Pauli Exclusion Principle

Surely many will know or at least have heard the principle of exclusion of Pauli. Yes, that which says that “two identical particles can not simultaneously occupy the same state” or, more precisely, “two identical fermions can not occupy simultaneously the same quantum state”. Something that some have said that two particles can not be in the same place and others say they can not have the same wave function.

Now, why?. Although it may sound complicated is the logical sequence of solving Schrödinger’s equations (what a difficult name) for two identical particles.

I’m going to assume that some quantum mechanics you know, or at least the basics and that you do not work by hearing. That you know that every particle has a wave equation that gives us the probability of finding it in an area of ​​space and that thanks to this wave equation we know its energy and, more important, its wave function. And that the energy calculation, from Schrödinger’s equation is based on potential energy.

Now imagine the problem of the infinite well where we consider an area of ​​potential 0 (potential energy) with two walls (at x = 0 and x = L) where the potential energy is infinite and, whatever we get there, there he remains for much energy.

This imaginary problem is the basis for learning to calculate and solve the wave function through a differential equation drawn from the linear application which is the Schrödinger equation (if all this sounds complicated, read it slowly).

If in the problem of the infinite well we put two particles and add that these do not interact with each other, we will have Schrödinger say:

-\frac{h^{2}}{2m}(\frac{\partial^2 \Psi (x_{1},x_{2})}{\partial x_{1}^2} + \frac{\partial^2 \Psi (x_{1},x_{2})}{\partial x_{2}^2})+U\Psi (x_{1},x_{2})=E\Psi (x_{1},x_{2})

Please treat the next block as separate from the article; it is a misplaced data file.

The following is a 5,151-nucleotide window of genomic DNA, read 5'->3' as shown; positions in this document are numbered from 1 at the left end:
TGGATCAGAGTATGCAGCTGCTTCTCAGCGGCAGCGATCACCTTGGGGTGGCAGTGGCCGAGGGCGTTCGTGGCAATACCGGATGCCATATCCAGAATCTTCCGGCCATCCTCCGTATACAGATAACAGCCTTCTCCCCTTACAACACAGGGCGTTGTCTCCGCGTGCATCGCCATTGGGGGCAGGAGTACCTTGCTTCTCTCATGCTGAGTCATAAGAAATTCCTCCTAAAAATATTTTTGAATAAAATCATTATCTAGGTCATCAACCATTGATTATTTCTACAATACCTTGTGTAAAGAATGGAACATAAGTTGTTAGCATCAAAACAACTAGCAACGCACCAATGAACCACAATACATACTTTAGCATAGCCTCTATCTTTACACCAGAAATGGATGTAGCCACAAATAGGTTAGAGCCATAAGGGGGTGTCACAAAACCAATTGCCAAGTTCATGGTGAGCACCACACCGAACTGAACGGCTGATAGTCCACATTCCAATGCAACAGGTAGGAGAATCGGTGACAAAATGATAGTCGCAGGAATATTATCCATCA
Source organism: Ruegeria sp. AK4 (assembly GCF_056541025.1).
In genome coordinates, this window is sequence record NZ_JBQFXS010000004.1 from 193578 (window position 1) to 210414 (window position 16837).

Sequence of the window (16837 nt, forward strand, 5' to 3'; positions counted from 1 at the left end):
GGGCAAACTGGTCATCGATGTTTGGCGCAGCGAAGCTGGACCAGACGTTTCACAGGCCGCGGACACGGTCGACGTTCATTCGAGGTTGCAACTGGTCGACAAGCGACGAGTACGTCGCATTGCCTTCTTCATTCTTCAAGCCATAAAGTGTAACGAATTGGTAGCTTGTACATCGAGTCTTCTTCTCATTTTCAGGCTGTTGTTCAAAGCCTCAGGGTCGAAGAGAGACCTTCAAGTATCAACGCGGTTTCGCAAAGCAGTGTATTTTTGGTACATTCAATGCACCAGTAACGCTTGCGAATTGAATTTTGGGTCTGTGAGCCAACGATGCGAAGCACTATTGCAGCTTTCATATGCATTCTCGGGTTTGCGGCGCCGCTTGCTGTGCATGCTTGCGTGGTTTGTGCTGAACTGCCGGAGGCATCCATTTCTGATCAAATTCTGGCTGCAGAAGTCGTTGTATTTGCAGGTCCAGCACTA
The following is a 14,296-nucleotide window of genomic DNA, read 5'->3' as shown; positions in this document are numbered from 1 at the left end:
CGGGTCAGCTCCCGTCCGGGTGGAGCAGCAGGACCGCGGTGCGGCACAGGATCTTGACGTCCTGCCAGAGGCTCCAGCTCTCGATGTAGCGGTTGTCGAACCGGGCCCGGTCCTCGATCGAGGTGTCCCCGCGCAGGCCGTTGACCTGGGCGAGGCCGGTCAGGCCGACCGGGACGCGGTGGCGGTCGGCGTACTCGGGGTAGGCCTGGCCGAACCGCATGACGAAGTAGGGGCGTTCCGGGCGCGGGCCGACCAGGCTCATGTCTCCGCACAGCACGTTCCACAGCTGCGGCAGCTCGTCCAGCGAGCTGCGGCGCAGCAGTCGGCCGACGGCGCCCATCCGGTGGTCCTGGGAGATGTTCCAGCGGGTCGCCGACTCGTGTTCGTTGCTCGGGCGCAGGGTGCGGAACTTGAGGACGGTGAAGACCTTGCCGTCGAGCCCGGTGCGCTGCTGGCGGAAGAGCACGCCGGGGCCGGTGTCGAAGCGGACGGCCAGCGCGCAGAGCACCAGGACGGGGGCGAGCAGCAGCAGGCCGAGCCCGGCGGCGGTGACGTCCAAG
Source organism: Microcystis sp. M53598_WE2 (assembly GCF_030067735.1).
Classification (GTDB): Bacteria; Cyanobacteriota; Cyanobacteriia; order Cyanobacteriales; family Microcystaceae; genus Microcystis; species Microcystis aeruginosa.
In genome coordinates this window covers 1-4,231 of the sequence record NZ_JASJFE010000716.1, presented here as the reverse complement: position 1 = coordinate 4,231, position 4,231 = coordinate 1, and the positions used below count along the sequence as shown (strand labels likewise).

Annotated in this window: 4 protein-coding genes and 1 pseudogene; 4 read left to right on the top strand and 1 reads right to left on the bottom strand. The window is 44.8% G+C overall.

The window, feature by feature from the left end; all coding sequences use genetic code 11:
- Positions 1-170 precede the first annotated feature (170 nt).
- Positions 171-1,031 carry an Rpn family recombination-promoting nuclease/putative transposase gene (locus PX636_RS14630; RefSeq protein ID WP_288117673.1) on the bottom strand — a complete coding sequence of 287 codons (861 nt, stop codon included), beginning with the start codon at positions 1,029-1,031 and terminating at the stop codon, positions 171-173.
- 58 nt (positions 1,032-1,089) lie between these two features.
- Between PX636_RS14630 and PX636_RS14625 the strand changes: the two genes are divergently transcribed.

Where we have the coordinates of the two particles that have the same mass.

As the particles do not interact with each other (what a luck), we can say that:

U=U_{1}(x_{1})+U_{2}(x_{2})

Something that helps us solve the Schrödinger equation using the boundary conditions where U=0 when x=0 or x=L where, we go at the edges of the well.

By pulling the skein, we obtain that:

\Psi_{nm}=\Psi_{n}(x_{1}\Psi_{m}(x_{2}

That is, the wave function is (because it is probability) the multiplication of the probabilities of each wave function of each particle separately. That is, if the particle n (the first) is at energy level 1 and the particle m (the second) is at energy level 2, the wave function would be.

\Psi _{12}=Asen\frac{\Pi x_{1}}{L}sen\frac{2\Pi x_{2}}{L}

But, if instead of the wave function, we use probability (to normalize) where, we know that:

P=\int \Psi\overline{\Psi}dx=\int \Psi^{2}dx

And because we can not distinguish particle 1 and 2 because they are identical we will have to:

\Psi^{2}(x_{1}, x_{2})=\Psi^{2}(x_{2}, x_{1})

Wow! so, what can we do now. So simple, we construct some new functions that we will call:

\Psi_{S}=A(\Psi_n(x_{1})\Psi_m(x_{2}+\Psi_n(x_{2})\Psi_m(x_{1})
\Psi_{A}=A(\Psi_n(x_{1})\Psi_m(x_{2}-\Psi_n(x_{2})\Psi_m(x_{1})

Where the difference of the sign will tell us if the functions are symmetric or not since if it is antisymmetric the wave function is 0 and if not zero. Resolved!.

Thus, if the two particles are identical, the wave function is antisymmetric, and since the quantum number of the particles can not be the same, it is zero.

And all this roll that comes ?. Very simple, considering the last formula with the last conclusion, two particles can not have the same quantum numbers, since in that case their wave is zero. And if it is null it can not be given. This is Pauli’s exclusion principle mathematically told and interpreted.

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